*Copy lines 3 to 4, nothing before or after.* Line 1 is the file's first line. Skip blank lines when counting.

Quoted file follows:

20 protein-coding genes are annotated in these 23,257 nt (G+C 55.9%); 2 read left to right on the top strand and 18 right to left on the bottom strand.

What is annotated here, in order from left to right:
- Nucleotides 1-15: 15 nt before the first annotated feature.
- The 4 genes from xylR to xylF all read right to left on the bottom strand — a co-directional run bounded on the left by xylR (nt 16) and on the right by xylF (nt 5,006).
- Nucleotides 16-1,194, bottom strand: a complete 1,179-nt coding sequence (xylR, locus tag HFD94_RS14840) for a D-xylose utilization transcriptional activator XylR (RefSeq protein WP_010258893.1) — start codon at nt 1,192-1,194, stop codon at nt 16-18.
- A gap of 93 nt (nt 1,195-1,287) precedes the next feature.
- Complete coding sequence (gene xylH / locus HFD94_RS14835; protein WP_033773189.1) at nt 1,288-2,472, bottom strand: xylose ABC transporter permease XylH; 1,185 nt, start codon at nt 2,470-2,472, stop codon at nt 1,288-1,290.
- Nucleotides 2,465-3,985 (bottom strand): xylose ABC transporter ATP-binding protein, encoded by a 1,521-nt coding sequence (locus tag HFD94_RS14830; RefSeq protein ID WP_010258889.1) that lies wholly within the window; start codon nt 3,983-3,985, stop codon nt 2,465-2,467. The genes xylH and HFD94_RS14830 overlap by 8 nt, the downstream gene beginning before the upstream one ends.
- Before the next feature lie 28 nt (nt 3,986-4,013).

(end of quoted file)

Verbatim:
- Nucleotides 1-15: 15 nt before the first annotated feature.
- The 4 genes from xylR to xylF all read right to left on the bottom strand — a co-directional run bounded on the left by xylR (nt 16) and on the right by xylF (nt 5,006).